Okyay and others v Turkey (ECHR application No 36220/97)
The European Court of Human Rights (ECHR) issued a judgement in the case of Okyay and others v Turkey (application No 36220/97) on 12 July 2005.
The case concerned a failure by the national authorities of Turkey to implement an order of their domestic court, closing down three thermal-power plants which were polluting the environment in south-west Turkey.
The application was raised by three lawyers in Turkey, who lived within 250 kilometres of a site of a number of power plants, who argued that they had a constitutional right to live in a healthy and balanced environment.
An interlocutory injunction was issued by the Aydin Administrative Court in June 1996, suspending the power plants’ operation and ruling that the previous administrative decision refusing to halt the plants’ operations had been unlawful.
However the national authorities failed to implement the administrative courts’ judgements, and on the basis of this, the applicants alleged that their right to a fair trial under Article 6(1) of the European Convention on Human Rights had been breached.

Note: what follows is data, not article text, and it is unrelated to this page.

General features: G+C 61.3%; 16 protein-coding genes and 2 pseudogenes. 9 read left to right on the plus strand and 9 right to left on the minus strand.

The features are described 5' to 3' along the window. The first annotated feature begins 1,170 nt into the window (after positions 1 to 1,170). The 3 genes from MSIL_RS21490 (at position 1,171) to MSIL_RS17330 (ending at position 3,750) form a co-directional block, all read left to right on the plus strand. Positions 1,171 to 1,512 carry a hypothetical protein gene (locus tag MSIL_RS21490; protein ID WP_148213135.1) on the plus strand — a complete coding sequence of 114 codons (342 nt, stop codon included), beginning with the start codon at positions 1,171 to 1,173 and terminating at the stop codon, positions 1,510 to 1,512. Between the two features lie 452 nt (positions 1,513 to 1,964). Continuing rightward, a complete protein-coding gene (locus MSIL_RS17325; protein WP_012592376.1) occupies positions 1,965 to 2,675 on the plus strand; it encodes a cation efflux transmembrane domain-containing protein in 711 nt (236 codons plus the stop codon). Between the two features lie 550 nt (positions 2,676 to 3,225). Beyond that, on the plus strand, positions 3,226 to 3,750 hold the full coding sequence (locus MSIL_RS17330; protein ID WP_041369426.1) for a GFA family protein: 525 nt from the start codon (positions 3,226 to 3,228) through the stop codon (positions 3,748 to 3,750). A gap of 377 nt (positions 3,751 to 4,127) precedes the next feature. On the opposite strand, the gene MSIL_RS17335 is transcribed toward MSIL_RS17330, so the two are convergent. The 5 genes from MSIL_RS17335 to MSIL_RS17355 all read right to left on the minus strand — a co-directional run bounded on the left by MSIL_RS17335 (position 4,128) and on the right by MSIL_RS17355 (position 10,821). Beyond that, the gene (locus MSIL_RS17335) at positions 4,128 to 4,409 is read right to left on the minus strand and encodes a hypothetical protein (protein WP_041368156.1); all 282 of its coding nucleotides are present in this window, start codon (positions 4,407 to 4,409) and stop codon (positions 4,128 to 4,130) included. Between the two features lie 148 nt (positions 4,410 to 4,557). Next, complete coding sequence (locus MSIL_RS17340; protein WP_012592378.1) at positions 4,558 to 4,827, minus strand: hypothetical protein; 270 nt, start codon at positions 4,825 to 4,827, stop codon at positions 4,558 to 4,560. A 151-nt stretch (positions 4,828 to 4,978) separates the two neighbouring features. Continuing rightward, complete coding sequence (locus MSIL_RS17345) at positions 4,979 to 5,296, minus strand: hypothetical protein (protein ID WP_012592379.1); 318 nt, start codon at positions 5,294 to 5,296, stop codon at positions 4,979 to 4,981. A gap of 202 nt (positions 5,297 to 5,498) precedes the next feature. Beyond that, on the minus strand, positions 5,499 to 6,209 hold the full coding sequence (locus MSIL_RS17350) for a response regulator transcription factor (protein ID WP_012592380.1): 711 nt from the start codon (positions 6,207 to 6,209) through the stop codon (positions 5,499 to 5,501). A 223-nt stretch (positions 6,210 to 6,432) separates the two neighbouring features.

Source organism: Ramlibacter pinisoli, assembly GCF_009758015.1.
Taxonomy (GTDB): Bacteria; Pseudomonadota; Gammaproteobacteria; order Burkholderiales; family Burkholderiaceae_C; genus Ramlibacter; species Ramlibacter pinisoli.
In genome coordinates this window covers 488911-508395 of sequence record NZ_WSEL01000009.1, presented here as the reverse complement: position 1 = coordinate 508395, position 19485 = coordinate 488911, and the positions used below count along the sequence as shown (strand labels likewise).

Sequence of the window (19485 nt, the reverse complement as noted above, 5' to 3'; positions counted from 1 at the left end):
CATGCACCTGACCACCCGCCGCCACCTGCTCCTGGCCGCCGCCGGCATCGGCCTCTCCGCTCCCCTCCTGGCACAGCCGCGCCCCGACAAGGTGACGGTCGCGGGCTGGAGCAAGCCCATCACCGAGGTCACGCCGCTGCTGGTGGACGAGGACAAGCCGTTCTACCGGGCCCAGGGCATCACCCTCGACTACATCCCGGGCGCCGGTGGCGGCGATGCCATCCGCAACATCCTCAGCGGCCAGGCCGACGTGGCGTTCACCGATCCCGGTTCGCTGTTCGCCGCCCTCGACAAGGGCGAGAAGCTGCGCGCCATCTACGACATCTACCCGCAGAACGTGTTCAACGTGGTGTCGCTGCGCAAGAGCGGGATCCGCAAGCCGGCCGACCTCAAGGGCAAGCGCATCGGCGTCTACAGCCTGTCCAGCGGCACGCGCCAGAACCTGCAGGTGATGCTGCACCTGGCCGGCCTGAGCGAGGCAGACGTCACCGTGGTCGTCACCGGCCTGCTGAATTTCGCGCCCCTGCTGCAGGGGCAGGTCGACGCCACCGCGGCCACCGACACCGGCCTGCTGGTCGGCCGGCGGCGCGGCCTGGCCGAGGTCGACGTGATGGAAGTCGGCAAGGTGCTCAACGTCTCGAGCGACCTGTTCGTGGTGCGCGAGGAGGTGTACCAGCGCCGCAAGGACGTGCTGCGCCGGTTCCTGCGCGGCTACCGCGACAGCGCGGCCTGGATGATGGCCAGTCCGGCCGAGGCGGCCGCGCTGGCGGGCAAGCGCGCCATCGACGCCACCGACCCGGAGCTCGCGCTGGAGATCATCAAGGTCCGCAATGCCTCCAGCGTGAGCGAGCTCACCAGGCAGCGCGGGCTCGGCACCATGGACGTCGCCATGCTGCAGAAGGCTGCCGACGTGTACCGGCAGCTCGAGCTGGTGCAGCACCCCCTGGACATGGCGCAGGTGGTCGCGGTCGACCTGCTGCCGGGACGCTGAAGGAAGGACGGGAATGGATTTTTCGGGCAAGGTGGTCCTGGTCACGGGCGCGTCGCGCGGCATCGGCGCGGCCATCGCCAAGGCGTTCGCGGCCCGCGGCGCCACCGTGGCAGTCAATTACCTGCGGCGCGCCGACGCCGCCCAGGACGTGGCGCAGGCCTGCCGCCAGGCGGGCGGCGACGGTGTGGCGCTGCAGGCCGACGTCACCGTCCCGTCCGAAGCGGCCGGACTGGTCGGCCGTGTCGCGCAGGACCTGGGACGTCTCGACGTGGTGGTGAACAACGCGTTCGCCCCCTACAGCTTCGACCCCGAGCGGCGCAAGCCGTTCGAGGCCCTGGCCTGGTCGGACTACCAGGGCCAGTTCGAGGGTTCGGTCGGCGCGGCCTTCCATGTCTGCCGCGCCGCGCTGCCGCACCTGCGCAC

While the Turkish Government argued that Article 6(1) was not applicable to the case, there being no connection between the impugned power plants’ conditions of operation and the alleged infringement of the applicants’ civil rights, the Court emphasised that the execution of a judgement given by a court is to be regarded as an integral part of the “trial” for the purposes of Article 6 of the Convention.
The Court therefore held there to be a violation of Article 6(1) of the Convention as the national authorities had failed to comply in practice and within a reasonable time with the judgements of the Aydin Administrative Court, which suspended the activities of the three thermal power plants and on the contrary a decision had been passed permitting the power plants to continue to be operational.
The full judgement can be found at www.echr.coe.int.
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